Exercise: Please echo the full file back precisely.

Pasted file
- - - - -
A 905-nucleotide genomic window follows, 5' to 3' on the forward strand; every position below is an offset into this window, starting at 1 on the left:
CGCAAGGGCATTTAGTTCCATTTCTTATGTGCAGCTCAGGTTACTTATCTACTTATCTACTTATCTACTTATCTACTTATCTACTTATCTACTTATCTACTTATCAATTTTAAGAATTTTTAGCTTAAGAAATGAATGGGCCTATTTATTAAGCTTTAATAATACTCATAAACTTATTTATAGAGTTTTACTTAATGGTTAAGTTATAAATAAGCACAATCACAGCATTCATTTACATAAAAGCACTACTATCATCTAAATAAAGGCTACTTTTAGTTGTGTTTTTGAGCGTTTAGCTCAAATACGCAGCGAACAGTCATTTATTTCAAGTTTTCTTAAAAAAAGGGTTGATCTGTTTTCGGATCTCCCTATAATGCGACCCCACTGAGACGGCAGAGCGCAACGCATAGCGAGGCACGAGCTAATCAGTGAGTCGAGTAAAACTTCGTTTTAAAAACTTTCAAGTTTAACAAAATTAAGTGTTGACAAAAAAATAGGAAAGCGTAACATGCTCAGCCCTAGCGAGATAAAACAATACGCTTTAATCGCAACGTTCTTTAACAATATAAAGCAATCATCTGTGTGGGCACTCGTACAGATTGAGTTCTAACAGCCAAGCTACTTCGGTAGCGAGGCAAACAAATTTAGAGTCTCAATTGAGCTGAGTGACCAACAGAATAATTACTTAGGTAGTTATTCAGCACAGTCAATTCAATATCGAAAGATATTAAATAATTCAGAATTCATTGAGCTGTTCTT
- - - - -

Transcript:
A 905-nucleotide genomic window follows, 5' to 3' on the forward strand; every position below is an offset into this window, starting at 1 on the left:
CGCAAGGGCATTTAGTTCCATTTCTTATGTGCAGCTCAGGTTACTTATCTACTTATCTACTTATCTACTTATCTACTTATCTACTTATCTACTTATCTACTTATCAATTTTAAGAATTTTTAGCTTAAGAAATGAATGGGCCTATTTATTAAGCTTTAATAATACTCATAAACTTATTTATAGAGTTTTACTTAATGGTTAAGTTATAAATAAGCACAATCACAGCATTCATTTACATAAAAGCACTACTATCATCTAAATAAAGGCTACTTTTAGTTGTGTTTTTGAGCGTTTAGCTCAAATACGCAGCGAACAGTCATTTATTTCAAGTTTTCTTAAAAAAAGGGTTGATCTGTTTTCGGATCTCCCTATAATGCGACCCCACTGAGACGGCAGAGCGCAACGCATAGCGAGGCACGAGCTAATCAGTGAGTCGAGTAAAACTTCGTTTTAAAAACTTTCAAGTTTAACAAAATTAAGTGTTGACAAAAAAATAGGAAAGCGTAACATGCTCAGCCCTAGCGAGATAAAACAATACGCTTTAATCGCAACGTTCTTTAACAATATAAAGCAATCATCTGTGTGGGCACTCGTACAGATTGAGTTCTAACAGCCAAGCTACTTCGGTAGCGAGGCAAACAAATTTAGAGTCTCAATTGAGCTGAGTGACCAACAGAATAATTACTTAGGTAGTTATTCAGCACAGTCAATTCAATATCGAAAGATATTAAATAATTCAGAATTCATTGAGCTGTTCTT